Vita Hill Social Club, NYC
Located at 154 Stanton Street in NYC, a small corner space has been transformed into the Vita Hill Social Club from now until the end of February, when the Vita releases. Over a dozen PlayStation Vitas are set up to preview a handful of the hottest US launch titles.
Uncharted – I skipped playing Uncharted. The game doesn’t hold the same allure for me as it seems to for most others. Good graphics on a handheld? Cool. Twin-sticks make it play like the PS3 iterations? Fine. Fondling the back touchpad to climb a rope? I’ll pass. It does look good, and I’m sure it’s fun to play with a regular control scheme, but I wasn’t in the mood for a hybrid scheme.
Little Deviants – I’ve been meaning to try Little Deviants since I first saw it demoed at the Vita reveal, and I’m happy to report that my interest was well-founded. This is the title that will appeal to the widest audience, I think. Anyone who has been gaming casually on his iDevice for the last few years will feel right at home with Little Deviants. I can’t say for sure that it’ll be the Vita’s Angry Birds because, well, I don’t think anyone could have predicted that phenomenon. I can say, though, that it’s a lot of fun, works just the way it’s supposed to, and has the potential to be a game that everyone at least tries (I played the demo, with a title screen option to “Connect to PSN to buy the full version”). Highly recommended.
Reality Fighters – I had forgotten that this title even existed, to be honest. When I had initially heard of it, the idea (an augmented reality fighting game with face-mapping features) didn’t thrill me. However, Reality Fighters was one of the hits at Vita Hill. It was a breeze to create my character; all I had to do was take a picture of me! Immediately afterward, I picked from a list of about a dozen different fighting styles. There are a lot of other ways to edit/dress up your character, but I was eager to see what the Ballet fighting style looked like in the arena. First, to step in the arena! You see, in Reality Fighters, you can choose where in the world you’d like to watch your battle take place. Since there was a table in front of me, I opted to place my characters on top of it. Moving the Vita results in moving the in-game camera. Thus, if the fighters are beginning to move off of the screen to the left, you have to track them by moving your handheld system. It’s an intriguing effect, if nothing else. I played a few fights against the computer then challenged a PlayStation employee and we duked it out in Ad-Hoc multiplayer. The game also features Infrastructure multiplayer and a handful of single player modes. I don’t know how serious of a fighting game it will be, but it certainly is fun to play. Oh, and all of the animations look great; they really stood out to me.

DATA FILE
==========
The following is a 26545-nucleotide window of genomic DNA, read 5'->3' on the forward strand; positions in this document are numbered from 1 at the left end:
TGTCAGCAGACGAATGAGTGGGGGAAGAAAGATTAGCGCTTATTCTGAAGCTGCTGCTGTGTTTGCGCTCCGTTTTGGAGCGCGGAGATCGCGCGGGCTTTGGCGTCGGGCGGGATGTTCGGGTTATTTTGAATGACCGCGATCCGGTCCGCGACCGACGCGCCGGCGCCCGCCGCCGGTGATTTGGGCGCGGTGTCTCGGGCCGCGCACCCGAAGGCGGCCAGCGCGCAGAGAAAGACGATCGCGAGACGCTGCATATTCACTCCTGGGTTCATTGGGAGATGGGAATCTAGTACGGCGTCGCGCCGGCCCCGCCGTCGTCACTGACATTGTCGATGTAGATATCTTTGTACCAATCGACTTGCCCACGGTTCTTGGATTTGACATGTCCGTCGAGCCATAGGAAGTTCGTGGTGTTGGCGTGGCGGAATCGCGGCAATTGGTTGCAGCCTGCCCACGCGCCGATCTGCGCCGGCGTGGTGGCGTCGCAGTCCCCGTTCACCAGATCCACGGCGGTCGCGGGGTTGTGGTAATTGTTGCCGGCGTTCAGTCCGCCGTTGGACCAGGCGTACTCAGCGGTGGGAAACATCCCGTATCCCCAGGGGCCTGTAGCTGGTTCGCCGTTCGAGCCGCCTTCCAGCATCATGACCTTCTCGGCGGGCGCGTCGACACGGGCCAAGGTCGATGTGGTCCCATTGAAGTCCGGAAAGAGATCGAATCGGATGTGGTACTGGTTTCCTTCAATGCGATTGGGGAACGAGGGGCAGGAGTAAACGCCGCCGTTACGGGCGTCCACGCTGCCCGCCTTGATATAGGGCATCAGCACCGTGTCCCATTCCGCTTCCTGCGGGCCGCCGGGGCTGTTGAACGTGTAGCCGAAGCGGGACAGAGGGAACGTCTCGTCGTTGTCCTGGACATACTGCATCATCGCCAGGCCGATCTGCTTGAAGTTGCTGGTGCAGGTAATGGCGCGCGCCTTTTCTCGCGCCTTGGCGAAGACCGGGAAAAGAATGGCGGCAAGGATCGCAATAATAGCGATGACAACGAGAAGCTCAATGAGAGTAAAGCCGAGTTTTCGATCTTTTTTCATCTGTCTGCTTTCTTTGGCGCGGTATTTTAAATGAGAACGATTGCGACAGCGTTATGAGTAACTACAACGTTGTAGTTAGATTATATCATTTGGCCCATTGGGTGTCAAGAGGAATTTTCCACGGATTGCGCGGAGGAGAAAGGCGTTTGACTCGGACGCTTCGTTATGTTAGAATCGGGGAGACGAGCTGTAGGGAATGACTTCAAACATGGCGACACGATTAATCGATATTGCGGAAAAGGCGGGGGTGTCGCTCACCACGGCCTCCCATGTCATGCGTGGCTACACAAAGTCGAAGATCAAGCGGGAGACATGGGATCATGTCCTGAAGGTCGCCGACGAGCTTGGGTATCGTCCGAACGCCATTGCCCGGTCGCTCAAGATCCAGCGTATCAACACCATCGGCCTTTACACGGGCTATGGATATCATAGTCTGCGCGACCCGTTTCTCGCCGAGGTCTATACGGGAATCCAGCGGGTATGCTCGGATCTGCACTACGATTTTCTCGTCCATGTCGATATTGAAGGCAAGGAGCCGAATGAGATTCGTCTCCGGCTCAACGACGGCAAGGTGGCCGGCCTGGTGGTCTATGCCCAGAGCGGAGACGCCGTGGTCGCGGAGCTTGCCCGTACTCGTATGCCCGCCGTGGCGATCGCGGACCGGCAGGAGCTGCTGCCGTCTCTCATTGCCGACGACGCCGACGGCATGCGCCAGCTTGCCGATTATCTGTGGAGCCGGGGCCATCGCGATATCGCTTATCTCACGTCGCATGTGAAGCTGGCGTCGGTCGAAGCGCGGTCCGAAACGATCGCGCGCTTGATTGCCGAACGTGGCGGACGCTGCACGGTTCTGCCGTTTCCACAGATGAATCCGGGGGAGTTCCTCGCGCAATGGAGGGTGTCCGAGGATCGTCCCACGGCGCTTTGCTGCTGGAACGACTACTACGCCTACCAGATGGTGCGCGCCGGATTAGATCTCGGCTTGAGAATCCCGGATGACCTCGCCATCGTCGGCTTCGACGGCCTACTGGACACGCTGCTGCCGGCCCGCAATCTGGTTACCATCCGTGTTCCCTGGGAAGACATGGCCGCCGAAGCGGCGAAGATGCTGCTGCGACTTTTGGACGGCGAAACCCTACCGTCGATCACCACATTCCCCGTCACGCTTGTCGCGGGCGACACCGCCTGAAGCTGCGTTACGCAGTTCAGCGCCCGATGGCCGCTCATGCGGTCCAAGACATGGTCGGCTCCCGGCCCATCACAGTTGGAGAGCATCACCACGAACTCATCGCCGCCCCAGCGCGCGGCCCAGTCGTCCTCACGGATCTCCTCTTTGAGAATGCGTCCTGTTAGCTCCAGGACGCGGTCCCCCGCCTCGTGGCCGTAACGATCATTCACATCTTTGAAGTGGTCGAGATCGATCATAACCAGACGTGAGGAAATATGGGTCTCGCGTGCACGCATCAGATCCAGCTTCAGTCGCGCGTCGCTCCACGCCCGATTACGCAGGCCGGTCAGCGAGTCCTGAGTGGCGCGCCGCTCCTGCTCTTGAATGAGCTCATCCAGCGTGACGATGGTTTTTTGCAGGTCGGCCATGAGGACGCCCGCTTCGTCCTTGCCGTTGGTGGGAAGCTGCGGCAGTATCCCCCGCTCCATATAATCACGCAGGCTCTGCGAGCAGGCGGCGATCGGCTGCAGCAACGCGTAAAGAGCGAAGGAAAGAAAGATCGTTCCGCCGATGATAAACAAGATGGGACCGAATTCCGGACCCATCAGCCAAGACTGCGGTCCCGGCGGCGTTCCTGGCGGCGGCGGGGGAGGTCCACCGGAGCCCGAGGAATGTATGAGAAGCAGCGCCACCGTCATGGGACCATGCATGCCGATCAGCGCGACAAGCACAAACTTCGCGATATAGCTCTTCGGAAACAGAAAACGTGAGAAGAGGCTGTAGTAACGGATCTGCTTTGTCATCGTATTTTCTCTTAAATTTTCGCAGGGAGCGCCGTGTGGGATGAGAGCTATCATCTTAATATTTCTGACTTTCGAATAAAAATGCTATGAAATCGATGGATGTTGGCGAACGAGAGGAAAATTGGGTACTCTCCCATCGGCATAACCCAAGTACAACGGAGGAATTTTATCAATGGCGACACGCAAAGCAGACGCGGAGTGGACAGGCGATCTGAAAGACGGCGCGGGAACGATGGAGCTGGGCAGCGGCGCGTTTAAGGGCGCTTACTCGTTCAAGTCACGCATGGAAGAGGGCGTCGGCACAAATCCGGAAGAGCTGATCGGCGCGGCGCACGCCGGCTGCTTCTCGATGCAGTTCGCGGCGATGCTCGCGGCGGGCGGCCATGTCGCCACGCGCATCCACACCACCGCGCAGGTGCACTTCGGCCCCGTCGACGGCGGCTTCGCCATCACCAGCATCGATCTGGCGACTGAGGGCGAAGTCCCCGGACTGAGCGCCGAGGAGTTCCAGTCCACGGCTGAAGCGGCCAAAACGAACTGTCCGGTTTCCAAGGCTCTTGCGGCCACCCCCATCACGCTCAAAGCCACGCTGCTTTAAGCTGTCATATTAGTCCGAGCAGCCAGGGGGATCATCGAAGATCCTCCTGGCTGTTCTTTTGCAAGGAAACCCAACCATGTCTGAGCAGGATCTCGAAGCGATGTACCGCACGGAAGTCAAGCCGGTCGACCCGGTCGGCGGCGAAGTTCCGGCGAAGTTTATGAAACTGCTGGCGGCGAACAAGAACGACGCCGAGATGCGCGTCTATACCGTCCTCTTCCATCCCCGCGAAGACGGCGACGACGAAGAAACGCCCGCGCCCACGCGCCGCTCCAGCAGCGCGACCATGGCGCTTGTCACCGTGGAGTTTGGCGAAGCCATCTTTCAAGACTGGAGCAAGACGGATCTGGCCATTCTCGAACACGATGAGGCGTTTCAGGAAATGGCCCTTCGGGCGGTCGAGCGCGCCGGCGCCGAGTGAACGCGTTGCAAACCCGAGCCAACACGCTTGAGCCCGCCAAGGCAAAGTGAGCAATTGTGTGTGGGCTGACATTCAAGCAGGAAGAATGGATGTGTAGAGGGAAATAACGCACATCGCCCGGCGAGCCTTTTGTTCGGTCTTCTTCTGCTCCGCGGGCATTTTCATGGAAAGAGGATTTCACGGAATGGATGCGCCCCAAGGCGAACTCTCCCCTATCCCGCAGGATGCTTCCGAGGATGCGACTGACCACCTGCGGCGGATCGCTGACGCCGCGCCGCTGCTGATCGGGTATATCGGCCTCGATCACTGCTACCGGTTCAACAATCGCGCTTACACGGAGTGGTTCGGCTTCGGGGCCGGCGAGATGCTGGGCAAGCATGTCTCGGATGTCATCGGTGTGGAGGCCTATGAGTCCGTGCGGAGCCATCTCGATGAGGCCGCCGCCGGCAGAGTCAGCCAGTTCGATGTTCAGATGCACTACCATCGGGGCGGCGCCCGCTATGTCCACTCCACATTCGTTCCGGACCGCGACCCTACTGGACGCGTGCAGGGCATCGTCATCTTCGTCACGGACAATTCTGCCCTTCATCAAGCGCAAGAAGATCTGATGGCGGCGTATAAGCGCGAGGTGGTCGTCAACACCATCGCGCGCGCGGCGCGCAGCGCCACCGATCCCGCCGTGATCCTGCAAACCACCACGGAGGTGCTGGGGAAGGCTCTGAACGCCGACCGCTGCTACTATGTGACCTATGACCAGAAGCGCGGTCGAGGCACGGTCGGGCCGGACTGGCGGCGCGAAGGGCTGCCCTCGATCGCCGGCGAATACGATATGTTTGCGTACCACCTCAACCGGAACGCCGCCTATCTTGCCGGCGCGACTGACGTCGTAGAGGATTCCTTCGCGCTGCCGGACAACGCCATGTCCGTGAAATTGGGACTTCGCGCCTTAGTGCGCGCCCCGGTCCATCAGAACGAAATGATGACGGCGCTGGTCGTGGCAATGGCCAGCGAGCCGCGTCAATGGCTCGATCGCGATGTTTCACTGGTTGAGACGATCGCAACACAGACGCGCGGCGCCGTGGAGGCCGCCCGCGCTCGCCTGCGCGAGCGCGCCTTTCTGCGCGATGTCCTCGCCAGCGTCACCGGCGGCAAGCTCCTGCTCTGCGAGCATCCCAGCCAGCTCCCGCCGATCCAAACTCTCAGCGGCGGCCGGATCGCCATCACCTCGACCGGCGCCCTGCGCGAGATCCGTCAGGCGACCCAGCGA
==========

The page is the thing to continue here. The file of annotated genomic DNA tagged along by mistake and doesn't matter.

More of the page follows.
WipEout 2048 – I poured a good amount of time into Wipeout HD, so I was looking forward to trying the game on a handheld device. It looks good, plays fast, and I even got to test out the cross-platform multiplayer feature. The only thing I wasn’t thrilled with was the loading times. When I booted up a single player event, it took a long while before I was actually racing. Still, 2048 will likely be the racing game to have for your PSVita. That is, unless you prefer to tinker with your tracks…
Mod Nation Racers: Road Trip – The track editor is incredibly intuitive. It doesn’t take long to construct a solid track, and all of the touch controls make modding an easy, enjoyable task. I’m not usually one to tinker, which is why I never delved into those facets of the PS3 MNR (or LBP, really), but I was delighted to discover what Road Trip had to offer. The loading times were drastically reduced compared to the PS3 version. There may not be Infrastructure multiplayer in Road Trip, but the rest of the package is probably well worth a buy regardless.
Hot Shots Golf: World Invitational – I hacked my way through a couple of holes, but Hot Shots didn’t keep my interest for too long. I wasn’t quite sure if I was supposed to use any touch controls or not, so I ended up tapping the screen and random buttons. This approach almost always led to that dreaded skull shot and a first class ticket to the nearest bunker. I used to love the series, and given more time and instruction I may very well enjoy this iteration. I’m not counting it out just yet.